A WORCESTER dad says it is not fair his family of six should have the same size wheelie bin as smaller households.

Doug Shipsey struggles to fit his household’s waste into his regulation black bin each fortnight.

He says his wife, Carole – a midwife, step-daughters Rachael Everton, aged 24, and Nicola Everton, 22, and children Thomas, 17, and Bethany, 14 – are all avid recyclers but the bin they have is the same size as their neighbour, who lives alone.

The family has a 240-litre bin for its household waste – which is the largest available. They have been offered a larger green bin, but claim the limited recycling service offered by Worcester City Council means that most of their waste is not suitable for kerbside recycling.

Mr Shipsey said: “We recycle everything we can but there’s so much that we can’t put in the recycling bin.

“Two of my older girls cannot afford to fly the nest so we have got all their waste, too.

“Usually they would have their own flat with their own bin, but because of the credit crunch they cannot move.”

Worcester City Council says it is actively working to limit the amount of rubbish going to landfill.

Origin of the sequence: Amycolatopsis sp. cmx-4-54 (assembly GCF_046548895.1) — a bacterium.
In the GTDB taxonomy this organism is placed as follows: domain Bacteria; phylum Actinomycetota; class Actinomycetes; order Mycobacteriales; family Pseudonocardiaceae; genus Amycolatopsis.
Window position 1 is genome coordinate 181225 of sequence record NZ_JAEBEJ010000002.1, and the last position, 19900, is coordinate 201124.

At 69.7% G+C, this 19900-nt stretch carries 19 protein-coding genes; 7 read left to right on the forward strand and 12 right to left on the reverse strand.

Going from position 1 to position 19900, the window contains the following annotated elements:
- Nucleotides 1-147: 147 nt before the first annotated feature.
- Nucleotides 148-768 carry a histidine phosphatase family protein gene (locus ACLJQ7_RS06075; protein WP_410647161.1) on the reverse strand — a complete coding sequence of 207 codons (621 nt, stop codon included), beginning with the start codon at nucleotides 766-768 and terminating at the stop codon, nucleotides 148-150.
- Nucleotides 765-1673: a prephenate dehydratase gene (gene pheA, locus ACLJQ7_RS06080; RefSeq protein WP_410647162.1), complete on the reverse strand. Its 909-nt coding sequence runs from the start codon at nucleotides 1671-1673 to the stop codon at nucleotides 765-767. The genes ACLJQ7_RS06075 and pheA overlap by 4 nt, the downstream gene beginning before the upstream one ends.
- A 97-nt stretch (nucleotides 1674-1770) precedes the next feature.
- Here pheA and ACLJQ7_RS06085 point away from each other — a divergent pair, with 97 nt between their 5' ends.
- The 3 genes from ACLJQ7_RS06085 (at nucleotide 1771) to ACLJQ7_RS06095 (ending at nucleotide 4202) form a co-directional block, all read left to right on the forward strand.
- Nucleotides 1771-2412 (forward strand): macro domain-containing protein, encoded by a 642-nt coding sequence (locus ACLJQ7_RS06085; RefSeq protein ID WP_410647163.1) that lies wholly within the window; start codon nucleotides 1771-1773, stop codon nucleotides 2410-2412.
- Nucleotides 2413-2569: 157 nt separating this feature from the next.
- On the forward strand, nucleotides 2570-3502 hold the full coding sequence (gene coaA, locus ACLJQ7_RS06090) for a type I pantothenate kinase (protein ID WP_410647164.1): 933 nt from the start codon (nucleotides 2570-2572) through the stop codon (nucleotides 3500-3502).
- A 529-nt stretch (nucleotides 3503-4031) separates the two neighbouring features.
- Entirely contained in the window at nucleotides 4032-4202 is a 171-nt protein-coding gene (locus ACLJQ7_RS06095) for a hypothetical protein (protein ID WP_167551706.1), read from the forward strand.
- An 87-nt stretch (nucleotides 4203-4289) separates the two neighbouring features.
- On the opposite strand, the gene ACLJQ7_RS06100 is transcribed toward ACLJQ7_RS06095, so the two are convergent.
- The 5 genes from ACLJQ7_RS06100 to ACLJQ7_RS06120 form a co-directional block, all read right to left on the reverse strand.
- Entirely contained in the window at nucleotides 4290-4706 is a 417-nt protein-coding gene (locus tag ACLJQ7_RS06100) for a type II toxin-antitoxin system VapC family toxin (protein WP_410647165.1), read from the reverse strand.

Mike Harrison, the council’s head of cleaner and greener, has now advised the Shipsey family about how they can further red-uce the amount of waste they produce by methods such as composting.

But Mr Shipsey, a company director, of Cover Green, Warndon Villages, says he pays a high level of council tax, due to the size of his house, and he therefore believes they should receive a bin appropriate to the size of the family.

Mr Harrison pointed out that the council will be extending its recycling service from January, to include plastics and thick cardboard, once a new sorting plant opens at Norton, near Worcester.

He said: “The council has agreed guidelines that put pressure on the amount of residual waste that will be collected and one of the rules does include when we will provide more capacity based on family sizes and make-up of the family.

“It is a vital element of the new arrangements that people do recycle – otherwise the black bin will not be sufficient to meet their needs.”

Excess waste can be taken to a household refuse site but Mr Harrison advised people against this.

He said: “We have really got to concentrate on avoiding these excess bags.

“It is a balance between maximising what facilities we provide for recycling and educating everyone how they can avoid generating waste in the first place.”

For advice about reducing household waste – including information about using compost bins and incinerators – visit worcester.gov.uk or telephone 01905 722233.